"This has been a long discussion and a long fight," he said, "but we fought to keep government spending down because it really will, in fact, help create a better environment for job creators in our country." The "fact" about a better job creating environment didn't pan out exactly as planned, but he heralded the deal as a victory for the GOP, because it was, and he promised to continue fighting for even more spending cuts in the future, which he has.

President Obama got what he needed from the deal as well. He was the lead negotiator of a compromise bill that was both fiscally and socially responsible. "Reducing spending while still investing in the future is just common sense," he said. He demonstrated his leadership skills by negotiating what amounted to a short-term stimulus bill, and he upheld his promise to govern from the middle – an appeal to both independent voters and the moderates who comprise the majority of the Democratic establishment. Once again, he looked like the adult sitting at the kids table.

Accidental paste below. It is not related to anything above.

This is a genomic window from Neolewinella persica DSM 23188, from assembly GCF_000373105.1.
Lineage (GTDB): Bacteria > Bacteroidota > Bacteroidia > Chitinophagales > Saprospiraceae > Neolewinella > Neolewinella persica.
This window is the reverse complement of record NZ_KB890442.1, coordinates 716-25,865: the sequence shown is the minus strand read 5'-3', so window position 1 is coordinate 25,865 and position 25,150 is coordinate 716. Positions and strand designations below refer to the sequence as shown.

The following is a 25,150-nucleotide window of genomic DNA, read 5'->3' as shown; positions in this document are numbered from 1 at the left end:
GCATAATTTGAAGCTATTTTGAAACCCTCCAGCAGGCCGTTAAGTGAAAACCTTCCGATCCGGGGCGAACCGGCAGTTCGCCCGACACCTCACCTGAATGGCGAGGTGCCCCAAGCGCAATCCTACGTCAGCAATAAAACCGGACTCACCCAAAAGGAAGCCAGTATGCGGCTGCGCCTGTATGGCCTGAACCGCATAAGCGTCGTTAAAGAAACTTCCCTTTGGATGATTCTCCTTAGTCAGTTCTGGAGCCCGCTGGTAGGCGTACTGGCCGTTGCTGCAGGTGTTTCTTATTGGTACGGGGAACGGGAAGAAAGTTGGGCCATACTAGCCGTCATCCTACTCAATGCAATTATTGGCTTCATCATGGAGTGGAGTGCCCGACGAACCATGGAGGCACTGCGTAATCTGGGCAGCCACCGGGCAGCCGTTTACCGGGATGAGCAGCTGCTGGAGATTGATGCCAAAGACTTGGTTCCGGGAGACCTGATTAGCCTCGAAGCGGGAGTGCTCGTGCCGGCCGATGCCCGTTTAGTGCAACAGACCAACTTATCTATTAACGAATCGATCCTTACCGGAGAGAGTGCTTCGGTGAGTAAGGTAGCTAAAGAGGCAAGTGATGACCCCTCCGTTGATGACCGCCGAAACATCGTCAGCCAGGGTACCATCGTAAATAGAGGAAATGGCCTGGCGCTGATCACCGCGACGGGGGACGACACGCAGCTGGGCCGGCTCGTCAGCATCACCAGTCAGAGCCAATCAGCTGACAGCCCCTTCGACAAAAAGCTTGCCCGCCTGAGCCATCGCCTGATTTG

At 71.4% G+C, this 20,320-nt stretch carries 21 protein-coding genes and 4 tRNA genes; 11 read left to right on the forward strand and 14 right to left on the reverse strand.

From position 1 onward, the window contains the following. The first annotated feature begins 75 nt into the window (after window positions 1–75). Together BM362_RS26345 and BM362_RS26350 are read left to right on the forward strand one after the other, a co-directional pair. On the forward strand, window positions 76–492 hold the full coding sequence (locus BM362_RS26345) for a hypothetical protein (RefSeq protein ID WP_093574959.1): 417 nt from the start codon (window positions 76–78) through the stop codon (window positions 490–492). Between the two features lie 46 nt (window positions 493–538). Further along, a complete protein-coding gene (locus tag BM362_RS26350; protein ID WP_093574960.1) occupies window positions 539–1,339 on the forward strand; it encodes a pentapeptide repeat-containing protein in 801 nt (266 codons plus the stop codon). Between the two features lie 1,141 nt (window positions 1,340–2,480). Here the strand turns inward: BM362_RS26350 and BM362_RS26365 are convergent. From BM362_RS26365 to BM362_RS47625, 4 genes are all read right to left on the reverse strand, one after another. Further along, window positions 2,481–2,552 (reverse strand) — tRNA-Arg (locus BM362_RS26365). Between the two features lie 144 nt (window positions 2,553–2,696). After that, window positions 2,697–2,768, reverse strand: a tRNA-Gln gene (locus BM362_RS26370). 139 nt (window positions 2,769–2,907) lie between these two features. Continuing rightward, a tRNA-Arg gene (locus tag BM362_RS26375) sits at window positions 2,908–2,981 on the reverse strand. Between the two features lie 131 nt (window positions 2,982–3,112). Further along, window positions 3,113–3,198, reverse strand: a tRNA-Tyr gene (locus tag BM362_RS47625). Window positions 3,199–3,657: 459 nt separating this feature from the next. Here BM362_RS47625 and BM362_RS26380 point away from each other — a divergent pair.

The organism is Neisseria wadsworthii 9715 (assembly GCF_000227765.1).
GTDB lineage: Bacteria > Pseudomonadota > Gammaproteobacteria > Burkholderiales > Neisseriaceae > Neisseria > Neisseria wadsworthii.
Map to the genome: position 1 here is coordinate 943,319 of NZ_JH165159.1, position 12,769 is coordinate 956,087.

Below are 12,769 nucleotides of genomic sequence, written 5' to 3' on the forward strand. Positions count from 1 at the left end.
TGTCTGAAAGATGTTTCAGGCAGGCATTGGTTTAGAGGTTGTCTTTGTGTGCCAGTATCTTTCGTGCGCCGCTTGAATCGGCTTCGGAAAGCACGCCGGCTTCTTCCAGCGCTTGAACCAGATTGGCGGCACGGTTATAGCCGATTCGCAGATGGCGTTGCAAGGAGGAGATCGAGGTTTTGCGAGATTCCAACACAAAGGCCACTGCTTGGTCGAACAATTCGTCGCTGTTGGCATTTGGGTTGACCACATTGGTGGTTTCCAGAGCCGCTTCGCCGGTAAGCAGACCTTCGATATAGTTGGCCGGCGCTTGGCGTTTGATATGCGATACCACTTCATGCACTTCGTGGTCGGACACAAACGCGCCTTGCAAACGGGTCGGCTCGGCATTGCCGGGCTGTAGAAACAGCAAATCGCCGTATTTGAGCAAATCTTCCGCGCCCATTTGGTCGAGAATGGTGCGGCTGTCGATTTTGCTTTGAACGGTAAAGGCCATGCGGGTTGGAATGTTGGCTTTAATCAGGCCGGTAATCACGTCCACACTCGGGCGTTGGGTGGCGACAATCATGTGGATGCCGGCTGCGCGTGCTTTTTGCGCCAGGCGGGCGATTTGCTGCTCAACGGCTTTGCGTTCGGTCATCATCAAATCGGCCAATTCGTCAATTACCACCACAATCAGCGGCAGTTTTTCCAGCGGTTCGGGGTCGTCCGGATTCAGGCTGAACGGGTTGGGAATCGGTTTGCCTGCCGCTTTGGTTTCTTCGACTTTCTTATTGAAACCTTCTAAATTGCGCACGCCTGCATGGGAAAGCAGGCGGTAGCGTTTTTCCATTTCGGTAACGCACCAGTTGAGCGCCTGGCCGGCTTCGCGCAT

They avoided a government shutdown, and something tells me Congress won't let the country fall into default, either, if only because nothing has changed since the April budget deal.

Raising the debt ceiling isn't uncommon, not since Reagan anyway.

The same Tea Party leaders continue to threaten RINOs with primary-election challenges. The same Democratic president continues his pursuit to convince the nation that he's not the radical left-wing socialist Fox & Friends accuse him of being. And the same anti-Washington blowback is at stake if the two parties fail to reach an agreement.